I still don't miss all the extra stuff from Souls. I think the controversy around DS3's poise mechanics highlights exactly how stupid these poorly defined stats are and they should just be ripped out from the game. I know some people don't like that there's only one real viable build, but that's fine with me since that one viable build feels great to play. I'd like to see a From Software game that takes cues from Monster Hunter and rips out leveling up and character stats altogether, and just focuses on improving weapons and armor.

 

I gave up on DS3 awhile ago, but if I try and give it another shot here are the things I think I will miss:

 

Boss music: Bloodborne was a return to Demon's Souls excellent boss music. Demon's Souls had these gorgeous soundtracks that were very evocative. Meanwhile each Dark Souls game the music has gotten increasingly bombastic and only seeks to evoke one thing: THIS IS EPIC. By DS3 I felt like it had gotten completely farcical. Bloodborne's boss music has its bombastic moments, but comparatively it is way toned down with a lot more emphasis on nice string sections, and I really appreciated that.

 

Boss fights: I can't quite point my finger on why but I've enjoyed the boss fights in Bloodborne way more than in Dark Souls 2 & 3. Boss fights are suppose to be a highlight of the series, but in 2 & 3 I found them to be more of a slog than something enjoyable.

 

The rally/regain system: It's brilliant, and I'm sure I will miss the risk/reward calculation it makes your brain puzzle over while fighting enemies.

 

Weapon depth: The Dark Souls series has a much broader array of weapons, but I like sheer variety of move sets that Bloodborne packs into its weapons.

 

The environment: Bloodborne does a better job of making its environments feel like real places. The only thing that comes close is the first world in Demon's Souls. All the Souls games have some lovely environments, but Yarnham was such a nice contrast to the excessive wilderness exploration of DS3.

 

I probably will give DS3 another shot once I'm finished up with Bloodborne. I think I will try some sort of agility build. If I've learned one thing I think it is that I really just don't enjoy the sword & board style that has kind of become the default build for the Dark Souls games.

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On 2016-11-29 at 7:00 PM, sclpls said:

 

Update: so I haven't quite finished the game (I've been taking a nice, leisurely time with the game) but I'm very close to being finished with the game. If anything, my positive feelings for the game have only increased.

 

I still don't miss all the extra stuff from Souls. I think the controversy around DS3's poise mechanics highlights exactly how stupid these poorly defined stats are and they should just be ripped out from the game. I know some people don't like that there's only one real viable build, but that's fine with me since that one viable build feels great to play. I'd like to see a From Software game that takes cues from Monster Hunter and rips out leveling up and character stats altogether, and just focuses on improving weapons and armor.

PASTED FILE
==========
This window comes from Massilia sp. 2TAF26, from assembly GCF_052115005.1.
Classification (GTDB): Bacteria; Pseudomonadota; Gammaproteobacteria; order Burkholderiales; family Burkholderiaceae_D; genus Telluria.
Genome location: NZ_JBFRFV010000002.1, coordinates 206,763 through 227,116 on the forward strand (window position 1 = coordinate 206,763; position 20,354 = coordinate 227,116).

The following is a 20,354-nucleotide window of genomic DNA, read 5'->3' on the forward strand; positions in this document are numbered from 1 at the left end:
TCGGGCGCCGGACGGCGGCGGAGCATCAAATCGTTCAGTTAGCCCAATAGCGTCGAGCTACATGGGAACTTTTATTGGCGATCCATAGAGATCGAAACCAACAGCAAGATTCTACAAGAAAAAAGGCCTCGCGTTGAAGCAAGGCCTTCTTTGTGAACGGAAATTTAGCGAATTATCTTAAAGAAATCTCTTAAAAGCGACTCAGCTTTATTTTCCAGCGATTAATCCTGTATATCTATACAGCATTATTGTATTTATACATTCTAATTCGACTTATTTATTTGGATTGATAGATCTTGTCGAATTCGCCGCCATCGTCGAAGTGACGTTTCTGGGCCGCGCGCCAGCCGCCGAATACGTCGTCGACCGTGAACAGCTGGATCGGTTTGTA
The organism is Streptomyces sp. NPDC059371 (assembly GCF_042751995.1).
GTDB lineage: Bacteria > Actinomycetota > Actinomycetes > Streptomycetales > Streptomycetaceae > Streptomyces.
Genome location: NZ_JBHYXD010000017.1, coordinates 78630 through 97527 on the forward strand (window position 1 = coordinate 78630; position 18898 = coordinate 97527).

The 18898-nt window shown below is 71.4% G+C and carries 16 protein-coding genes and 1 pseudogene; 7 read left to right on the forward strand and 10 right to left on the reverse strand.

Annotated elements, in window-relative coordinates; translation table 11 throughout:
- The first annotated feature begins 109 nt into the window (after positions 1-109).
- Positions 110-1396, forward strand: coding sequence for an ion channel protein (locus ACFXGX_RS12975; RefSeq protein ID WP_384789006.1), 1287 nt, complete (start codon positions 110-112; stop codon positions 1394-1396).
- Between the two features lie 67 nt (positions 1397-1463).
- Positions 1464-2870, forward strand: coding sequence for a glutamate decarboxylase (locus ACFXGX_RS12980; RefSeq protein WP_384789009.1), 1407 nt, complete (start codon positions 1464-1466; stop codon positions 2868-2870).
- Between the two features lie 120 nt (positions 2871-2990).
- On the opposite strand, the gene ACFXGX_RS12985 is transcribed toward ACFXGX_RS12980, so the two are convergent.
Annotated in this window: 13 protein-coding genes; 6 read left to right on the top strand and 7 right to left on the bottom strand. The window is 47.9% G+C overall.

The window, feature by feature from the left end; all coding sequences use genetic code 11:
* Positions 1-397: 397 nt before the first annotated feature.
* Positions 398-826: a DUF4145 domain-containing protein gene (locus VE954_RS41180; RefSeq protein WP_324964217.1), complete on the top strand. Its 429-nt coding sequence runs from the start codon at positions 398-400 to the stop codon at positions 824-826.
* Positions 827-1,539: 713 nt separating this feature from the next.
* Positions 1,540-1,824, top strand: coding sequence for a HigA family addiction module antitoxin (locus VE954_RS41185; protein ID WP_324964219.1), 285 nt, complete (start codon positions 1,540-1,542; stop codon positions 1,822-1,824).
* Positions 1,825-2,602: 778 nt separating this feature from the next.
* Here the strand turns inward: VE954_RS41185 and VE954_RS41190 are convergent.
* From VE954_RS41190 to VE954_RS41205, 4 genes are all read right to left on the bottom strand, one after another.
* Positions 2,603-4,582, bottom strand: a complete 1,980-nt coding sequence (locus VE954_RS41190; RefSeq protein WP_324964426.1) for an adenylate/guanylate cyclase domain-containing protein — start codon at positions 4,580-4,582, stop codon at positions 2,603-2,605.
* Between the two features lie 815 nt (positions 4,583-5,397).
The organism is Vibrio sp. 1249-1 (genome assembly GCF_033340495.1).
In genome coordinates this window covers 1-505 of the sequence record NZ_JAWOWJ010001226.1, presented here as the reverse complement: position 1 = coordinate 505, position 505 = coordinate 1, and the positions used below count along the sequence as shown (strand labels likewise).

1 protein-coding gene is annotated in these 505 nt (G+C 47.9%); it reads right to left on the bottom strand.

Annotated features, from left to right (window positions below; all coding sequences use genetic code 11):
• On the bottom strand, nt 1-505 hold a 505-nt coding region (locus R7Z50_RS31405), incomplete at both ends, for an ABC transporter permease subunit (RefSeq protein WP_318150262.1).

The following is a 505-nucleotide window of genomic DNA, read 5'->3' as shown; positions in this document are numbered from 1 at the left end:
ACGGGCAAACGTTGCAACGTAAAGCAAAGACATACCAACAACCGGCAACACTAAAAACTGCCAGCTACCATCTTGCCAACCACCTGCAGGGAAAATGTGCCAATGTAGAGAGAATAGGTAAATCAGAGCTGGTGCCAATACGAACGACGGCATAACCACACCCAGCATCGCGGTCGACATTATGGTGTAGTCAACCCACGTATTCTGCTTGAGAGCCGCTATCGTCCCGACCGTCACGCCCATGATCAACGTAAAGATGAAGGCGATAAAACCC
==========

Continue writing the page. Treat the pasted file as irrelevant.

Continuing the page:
I will agree with you about the stats, they're vestigial element in Bloodborne. I'm almost a bit envious that you don't miss any of the stuff from Dark Souls. There's so much I like about Bloodborne, and it should be my favourite in the series, but the things that make it great aren't the "cut" features. Having build variety wouldn't make the game worse.

 

For me it's not specifically build variety, but how character customization and item pickups affect the game. There are essentially no pickups in the game that have a significant impact on your character and this made me enjoy exploring the environments less, but it also made my second play through way less interesting. In Dark Souls the items scattered throughout the game serve as mini-goals that you set for yourself, and also create a sort of pacing to your run. For example, I might decide that I want an early +15 weapon and go straight to Capra without fighting Taurus demon, then kill Ingward and drain New Londo and finally go back to the Asylum and fight Stray Demon for the slab. There are endless ideas for how to structure your play through and the game encourages this.

 

In Bloodborne, despite the open-endedness and many optional areas/bosses, there is nothing. What do I get for fighting Amygdala? Some chalice I'll admit to never even having tried. The weapon upgrades are tied to main story progress, they're not unlocked by items or NPCs. The only thing to go for is the Witch of Hemwick since she gives you runes, but runes don't have nearly the impact rings do in Dark Souls, they don't change how you play. All you have is the gameplay, that is the motivation to play. I realize how dumb it sounds to say that the gameplay isn't enough of a reason to play, especially in a game with gameplay as good as Bloodborne, but I think context can be just as important as gameplay. It's why daily challenges work, they frame the gameplay in a specific context that makes it more enjoyable. Again, I don't see why Bloodborne couldn't have this aspect when all the Souls games did it so well.

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I'll cop to not having replayed any of the Souls games. That's why build variety isn't too important to me, and why some of your other criticisms, though perfectly reasonable criticisms that I would imagine a lot of people agree with, don't really affect my feelings for the game. I agree that most of the items you pickup in Bloodborne aren't particularly exciting for the most part... I went through most of the game just using the Hunter Axe, and occasionally I would switch out armor for aesthetics, but mostly it was just like picking up consumables. That being said I did really like the gem system in Bloodborne, and I wish that system had made it into DS3. I really like the modular approach to weapon design in Bloodborne.